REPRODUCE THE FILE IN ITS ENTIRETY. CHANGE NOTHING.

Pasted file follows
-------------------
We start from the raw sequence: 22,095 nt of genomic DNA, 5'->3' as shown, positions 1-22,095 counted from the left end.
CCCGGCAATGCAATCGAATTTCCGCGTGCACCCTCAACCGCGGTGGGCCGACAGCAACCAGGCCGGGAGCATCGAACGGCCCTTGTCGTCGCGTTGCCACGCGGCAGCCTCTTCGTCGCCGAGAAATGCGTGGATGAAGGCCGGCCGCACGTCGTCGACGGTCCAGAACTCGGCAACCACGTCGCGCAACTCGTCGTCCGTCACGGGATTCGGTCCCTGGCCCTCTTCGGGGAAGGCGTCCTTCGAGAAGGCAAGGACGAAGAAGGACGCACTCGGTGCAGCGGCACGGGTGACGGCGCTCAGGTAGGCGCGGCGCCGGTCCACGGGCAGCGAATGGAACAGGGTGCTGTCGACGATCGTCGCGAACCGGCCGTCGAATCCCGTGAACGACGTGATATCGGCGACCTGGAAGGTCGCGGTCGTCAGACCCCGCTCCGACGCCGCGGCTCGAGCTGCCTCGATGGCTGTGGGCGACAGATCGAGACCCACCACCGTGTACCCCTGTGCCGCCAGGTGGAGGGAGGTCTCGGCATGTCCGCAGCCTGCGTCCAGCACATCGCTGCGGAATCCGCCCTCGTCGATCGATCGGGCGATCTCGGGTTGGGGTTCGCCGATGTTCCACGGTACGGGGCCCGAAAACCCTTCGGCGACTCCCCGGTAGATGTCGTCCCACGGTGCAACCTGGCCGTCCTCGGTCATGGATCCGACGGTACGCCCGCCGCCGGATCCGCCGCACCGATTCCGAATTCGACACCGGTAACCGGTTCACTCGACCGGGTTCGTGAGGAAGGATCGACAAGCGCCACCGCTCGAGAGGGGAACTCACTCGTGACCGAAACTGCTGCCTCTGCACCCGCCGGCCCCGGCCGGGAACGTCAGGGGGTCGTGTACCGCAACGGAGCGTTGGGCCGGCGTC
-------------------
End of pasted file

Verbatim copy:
We start from the raw sequence: 22,095 nt of genomic DNA, 5'->3' as shown, positions 1-22,095 counted from the left end.
CCCGGCAATGCAATCGAATTTCCGCGTGCACCCTCAACCGCGGTGGGCCGACAGCAACCAGGCCGGGAGCATCGAACGGCCCTTGTCGTCGCGTTGCCACGCGGCAGCCTCTTCGTCGCCGAGAAATGCGTGGATGAAGGCCGGCCGCACGTCGTCGACGGTCCAGAACTCGGCAACCACGTCGCGCAACTCGTCGTCCGTCACGGGATTCGGTCCCTGGCCCTCTTCGGGGAAGGCGTCCTTCGAGAAGGCAAGGACGAAGAAGGACGCACTCGGTGCAGCGGCACGGGTGACGGCGCTCAGGTAGGCGCGGCGCCGGTCCACGGGCAGCGAATGGAACAGGGTGCTGTCGACGATCGTCGCGAACCGGCCGTCGAATCCCGTGAACGACGTGATATCGGCGACCTGGAAGGTCGCGGTCGTCAGACCCCGCTCCGACGCCGCGGCTCGAGCTGCCTCGATGGCTGTGGGCGACAGATCGAGACCCACCACCGTGTACCCCTGTGCCGCCAGGTGGAGGGAGGTCTCGGCATGTCCGCAGCCTGCGTCCAGCACATCGCTGCGGAATCCGCCCTCGTCGATCGATCGGGCGATCTCGGGTTGGGGTTCGCCGATGTTCCACGGTACGGGGCCCGAAAACCCTTCGGCGACTCCCCGGTAGATGTCGTCCCACGGTGCAACCTGGCCGTCCTCGGTCATGGATCCGACGGTACGCCCGCCGCCGGATCCGCCGCACCGATTCCGAATTCGACACCGGTAACCGGTTCACTCGACCGGGTTCGTGAGGAAGGATCGACAAGCGCCACCGCTCGAGAGGGGAACTCACTCGTGACCGAAACTGCTGCCTCTGCACCCGCCGGCCCCGGCCGGGAACGTCAGGGGGTCGTGTACCGCAACGGAGCGTTGGGCCGGCGTC